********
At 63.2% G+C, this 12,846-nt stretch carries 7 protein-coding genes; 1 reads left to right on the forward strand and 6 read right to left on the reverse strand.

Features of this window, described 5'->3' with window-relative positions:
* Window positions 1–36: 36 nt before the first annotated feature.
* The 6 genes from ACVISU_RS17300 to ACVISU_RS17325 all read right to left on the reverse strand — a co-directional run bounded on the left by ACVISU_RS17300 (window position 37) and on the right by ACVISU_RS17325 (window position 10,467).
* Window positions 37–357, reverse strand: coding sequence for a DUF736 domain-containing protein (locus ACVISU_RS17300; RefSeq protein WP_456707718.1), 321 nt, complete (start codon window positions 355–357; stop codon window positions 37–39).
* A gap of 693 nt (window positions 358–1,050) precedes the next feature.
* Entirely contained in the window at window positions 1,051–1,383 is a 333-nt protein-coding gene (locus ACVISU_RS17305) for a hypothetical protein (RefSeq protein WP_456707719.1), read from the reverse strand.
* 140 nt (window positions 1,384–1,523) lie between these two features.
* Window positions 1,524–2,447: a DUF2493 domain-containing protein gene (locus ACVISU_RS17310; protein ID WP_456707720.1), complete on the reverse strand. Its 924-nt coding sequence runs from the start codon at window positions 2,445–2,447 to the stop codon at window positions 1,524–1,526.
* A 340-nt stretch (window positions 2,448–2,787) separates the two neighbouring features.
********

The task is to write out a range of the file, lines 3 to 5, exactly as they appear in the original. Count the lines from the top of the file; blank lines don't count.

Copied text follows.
* Window positions 1–36: 36 nt before the first annotated feature.
* The 6 genes from ACVISU_RS17300 to ACVISU_RS17325 all read right to left on the reverse strand — a co-directional run bounded on the left by ACVISU_RS17300 (window position 37) and on the right by ACVISU_RS17325 (window position 10,467).
* Window positions 37–357, reverse strand: coding sequence for a DUF736 domain-containing protein (locus ACVISU_RS17300; RefSeq protein WP_456707718.1), 321 nt, complete (start codon window positions 355–357; stop codon window positions 37–39).